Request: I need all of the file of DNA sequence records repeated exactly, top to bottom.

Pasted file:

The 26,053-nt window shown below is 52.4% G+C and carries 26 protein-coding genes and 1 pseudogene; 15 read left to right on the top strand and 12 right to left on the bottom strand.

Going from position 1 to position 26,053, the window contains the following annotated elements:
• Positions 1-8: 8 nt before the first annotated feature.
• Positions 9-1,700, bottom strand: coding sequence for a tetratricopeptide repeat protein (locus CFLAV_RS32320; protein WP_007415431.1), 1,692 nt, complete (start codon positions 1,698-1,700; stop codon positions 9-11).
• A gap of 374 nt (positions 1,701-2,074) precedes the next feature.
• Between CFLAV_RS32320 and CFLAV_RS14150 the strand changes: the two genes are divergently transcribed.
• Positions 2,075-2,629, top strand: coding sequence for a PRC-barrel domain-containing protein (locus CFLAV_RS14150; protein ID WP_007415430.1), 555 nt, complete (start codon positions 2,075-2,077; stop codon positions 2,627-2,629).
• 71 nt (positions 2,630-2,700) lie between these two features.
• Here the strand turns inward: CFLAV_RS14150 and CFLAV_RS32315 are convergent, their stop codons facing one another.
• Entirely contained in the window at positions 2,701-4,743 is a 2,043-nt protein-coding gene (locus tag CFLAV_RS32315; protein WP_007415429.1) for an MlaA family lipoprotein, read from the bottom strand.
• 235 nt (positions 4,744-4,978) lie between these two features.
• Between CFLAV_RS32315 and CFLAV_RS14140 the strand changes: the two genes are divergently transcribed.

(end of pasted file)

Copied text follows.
The 26,053-nt window shown below is 52.4% G+C and carries 26 protein-coding genes and 1 pseudogene; 15 read left to right on the top strand and 12 right to left on the bottom strand.

Going from position 1 to position 26,053, the window contains the following annotated elements:
• Positions 1-8: 8 nt before the first annotated feature.
• Positions 9-1,700, bottom strand: coding sequence for a tetratricopeptide repeat protein (locus CFLAV_RS32320; protein WP_007415431.1), 1,692 nt, complete (start codon positions 1,698-1,700; stop codon positions 9-11).
• A gap of 374 nt (positions 1,701-2,074) precedes the next feature.
• Between CFLAV_RS32320 and CFLAV_RS14150 the strand changes: the two genes are divergently transcribed.
• Positions 2,075-2,629, top strand: coding sequence for a PRC-barrel domain-containing protein (locus CFLAV_RS14150; protein ID WP_007415430.1), 555 nt, complete (start codon positions 2,075-2,077; stop codon positions 2,627-2,629).
• 71 nt (positions 2,630-2,700) lie between these two features.
• Here the strand turns inward: CFLAV_RS14150 and CFLAV_RS32315 are convergent, their stop codons facing one another.
• Entirely contained in the window at positions 2,701-4,743 is a 2,043-nt protein-coding gene (locus tag CFLAV_RS32315; protein WP_007415429.1) for an MlaA family lipoprotein, read from the bottom strand.
• 235 nt (positions 4,744-4,978) lie between these two features.
• Between CFLAV_RS32315 and CFLAV_RS14140 the strand changes: the two genes are divergently transcribed.